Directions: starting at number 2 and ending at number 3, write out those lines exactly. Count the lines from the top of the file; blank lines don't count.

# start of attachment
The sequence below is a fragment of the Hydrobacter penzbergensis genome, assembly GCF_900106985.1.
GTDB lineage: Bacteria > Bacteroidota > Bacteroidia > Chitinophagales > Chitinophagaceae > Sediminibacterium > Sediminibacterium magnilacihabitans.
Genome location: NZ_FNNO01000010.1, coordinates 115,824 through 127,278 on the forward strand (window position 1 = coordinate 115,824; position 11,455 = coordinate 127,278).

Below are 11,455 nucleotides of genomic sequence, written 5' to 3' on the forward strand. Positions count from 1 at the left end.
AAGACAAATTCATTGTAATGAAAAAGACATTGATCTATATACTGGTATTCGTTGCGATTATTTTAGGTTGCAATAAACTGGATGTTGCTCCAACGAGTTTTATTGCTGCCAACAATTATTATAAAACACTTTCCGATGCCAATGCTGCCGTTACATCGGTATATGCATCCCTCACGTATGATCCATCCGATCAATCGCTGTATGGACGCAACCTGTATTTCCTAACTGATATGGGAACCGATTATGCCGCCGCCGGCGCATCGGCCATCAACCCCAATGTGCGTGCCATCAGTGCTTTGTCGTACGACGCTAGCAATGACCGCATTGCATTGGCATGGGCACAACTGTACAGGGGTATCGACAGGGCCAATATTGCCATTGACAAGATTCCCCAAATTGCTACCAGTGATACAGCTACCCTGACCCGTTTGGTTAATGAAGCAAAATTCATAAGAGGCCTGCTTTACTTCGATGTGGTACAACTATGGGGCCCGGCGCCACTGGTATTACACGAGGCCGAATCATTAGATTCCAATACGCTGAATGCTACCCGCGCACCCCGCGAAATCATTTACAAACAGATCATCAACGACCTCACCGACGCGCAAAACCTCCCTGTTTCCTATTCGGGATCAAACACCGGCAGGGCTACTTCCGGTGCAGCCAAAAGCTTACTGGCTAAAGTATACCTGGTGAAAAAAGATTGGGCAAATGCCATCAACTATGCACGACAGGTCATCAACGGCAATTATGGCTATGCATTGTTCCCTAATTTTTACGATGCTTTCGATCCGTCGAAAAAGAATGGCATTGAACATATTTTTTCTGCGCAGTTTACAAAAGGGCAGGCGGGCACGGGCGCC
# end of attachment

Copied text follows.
GTDB lineage: Bacteria > Bacteroidota > Bacteroidia > Chitinophagales > Chitinophagaceae > Sediminibacterium > Sediminibacterium magnilacihabitans.
Genome location: NZ_FNNO01000010.1, coordinates 115,824 through 127,278 on the forward strand (window position 1 = coordinate 115,824; position 11,455 = coordinate 127,278).